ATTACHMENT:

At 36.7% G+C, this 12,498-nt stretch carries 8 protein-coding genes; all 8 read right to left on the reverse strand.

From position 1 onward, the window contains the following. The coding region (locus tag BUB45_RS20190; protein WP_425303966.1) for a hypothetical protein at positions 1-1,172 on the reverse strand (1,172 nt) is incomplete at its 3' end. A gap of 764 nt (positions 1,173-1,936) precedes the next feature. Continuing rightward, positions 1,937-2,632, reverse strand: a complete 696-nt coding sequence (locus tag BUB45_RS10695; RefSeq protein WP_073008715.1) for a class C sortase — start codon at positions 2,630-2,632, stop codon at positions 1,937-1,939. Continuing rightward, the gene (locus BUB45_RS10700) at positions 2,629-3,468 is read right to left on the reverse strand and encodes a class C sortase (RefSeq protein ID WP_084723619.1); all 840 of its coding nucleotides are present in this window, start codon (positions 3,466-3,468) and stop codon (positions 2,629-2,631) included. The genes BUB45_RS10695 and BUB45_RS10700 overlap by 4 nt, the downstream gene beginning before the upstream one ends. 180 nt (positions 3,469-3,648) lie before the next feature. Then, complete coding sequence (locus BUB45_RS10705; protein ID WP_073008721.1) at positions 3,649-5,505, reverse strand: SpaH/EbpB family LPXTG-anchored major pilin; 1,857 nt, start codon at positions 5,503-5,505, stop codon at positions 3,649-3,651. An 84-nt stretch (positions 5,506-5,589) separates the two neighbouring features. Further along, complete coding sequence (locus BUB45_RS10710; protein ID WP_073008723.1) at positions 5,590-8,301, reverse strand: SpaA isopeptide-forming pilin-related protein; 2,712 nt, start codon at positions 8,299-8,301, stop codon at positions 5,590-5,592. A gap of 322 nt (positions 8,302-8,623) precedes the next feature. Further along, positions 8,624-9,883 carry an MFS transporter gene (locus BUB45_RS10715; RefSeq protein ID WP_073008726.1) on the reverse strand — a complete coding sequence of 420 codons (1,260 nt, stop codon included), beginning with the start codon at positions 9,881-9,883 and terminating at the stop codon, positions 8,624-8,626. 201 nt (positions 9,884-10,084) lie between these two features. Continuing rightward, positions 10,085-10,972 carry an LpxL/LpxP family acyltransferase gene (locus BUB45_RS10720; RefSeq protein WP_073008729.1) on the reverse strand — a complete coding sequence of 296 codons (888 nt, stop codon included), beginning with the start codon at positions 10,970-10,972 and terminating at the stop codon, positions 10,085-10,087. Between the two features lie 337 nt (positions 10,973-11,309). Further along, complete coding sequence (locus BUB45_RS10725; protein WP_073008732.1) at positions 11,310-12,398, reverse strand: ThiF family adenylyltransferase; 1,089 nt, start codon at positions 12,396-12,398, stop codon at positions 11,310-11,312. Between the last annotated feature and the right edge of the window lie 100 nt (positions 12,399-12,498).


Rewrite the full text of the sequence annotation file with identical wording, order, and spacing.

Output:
At 36.7% G+C, this 12,498-nt stretch carries 8 protein-coding genes; all 8 read right to left on the reverse strand.

From position 1 onward, the window contains the following. The coding region (locus tag BUB45_RS20190; protein WP_425303966.1) for a hypothetical protein at positions 1-1,172 on the reverse strand (1,172 nt) is incomplete at its 3' end. A gap of 764 nt (positions 1,173-1,936) precedes the next feature. Continuing rightward, positions 1,937-2,632, reverse strand: a complete 696-nt coding sequence (locus tag BUB45_RS10695; RefSeq protein WP_073008715.1) for a class C sortase — start codon at positions 2,630-2,632, stop codon at positions 1,937-1,939. Continuing rightward, the gene (locus BUB45_RS10700) at positions 2,629-3,468 is read right to left on the reverse strand and encodes a class C sortase (RefSeq protein ID WP_084723619.1); all 840 of its coding nucleotides are present in this window, start codon (positions 3,466-3,468) and stop codon (positions 2,629-2,631) included. The genes BUB45_RS10695 and BUB45_RS10700 overlap by 4 nt, the downstream gene beginning before the upstream one ends. 180 nt (positions 3,469-3,648) lie before the next feature. Then, complete coding sequence (locus BUB45_RS10705; protein ID WP_073008721.1) at positions 3,649-5,505, reverse strand: SpaH/EbpB family LPXTG-anchored major pilin; 1,857 nt, start codon at positions 5,503-5,505, stop codon at positions 3,649-3,651. An 84-nt stretch (positions 5,506-5,589) separates the two neighbouring features. Further along, complete coding sequence (locus BUB45_RS10710; protein ID WP_073008723.1) at positions 5,590-8,301, reverse strand: SpaA isopeptide-forming pilin-related protein; 2,712 nt, start codon at positions 8,299-8,301, stop codon at positions 5,590-5,592. A gap of 322 nt (positions 8,302-8,623) precedes the next feature. Further along, positions 8,624-9,883 carry an MFS transporter gene (locus BUB45_RS10715; RefSeq protein ID WP_073008726.1) on the reverse strand — a complete coding sequence of 420 codons (1,260 nt, stop codon included), beginning with the start codon at positions 9,881-9,883 and terminating at the stop codon, positions 8,624-8,626. 201 nt (positions 9,884-10,084) lie between these two features. Continuing rightward, positions 10,085-10,972 carry an LpxL/LpxP family acyltransferase gene (locus BUB45_RS10720; RefSeq protein WP_073008729.1) on the reverse strand — a complete coding sequence of 296 codons (888 nt, stop codon included), beginning with the start codon at positions 10,970-10,972 and terminating at the stop codon, positions 10,085-10,087. Between the two features lie 337 nt (positions 10,973-11,309). Further along, complete coding sequence (locus BUB45_RS10725; protein WP_073008732.1) at positions 11,310-12,398, reverse strand: ThiF family adenylyltransferase; 1,089 nt, start codon at positions 12,396-12,398, stop codon at positions 11,310-11,312. Between the last annotated feature and the right edge of the window lie 100 nt (positions 12,399-12,498).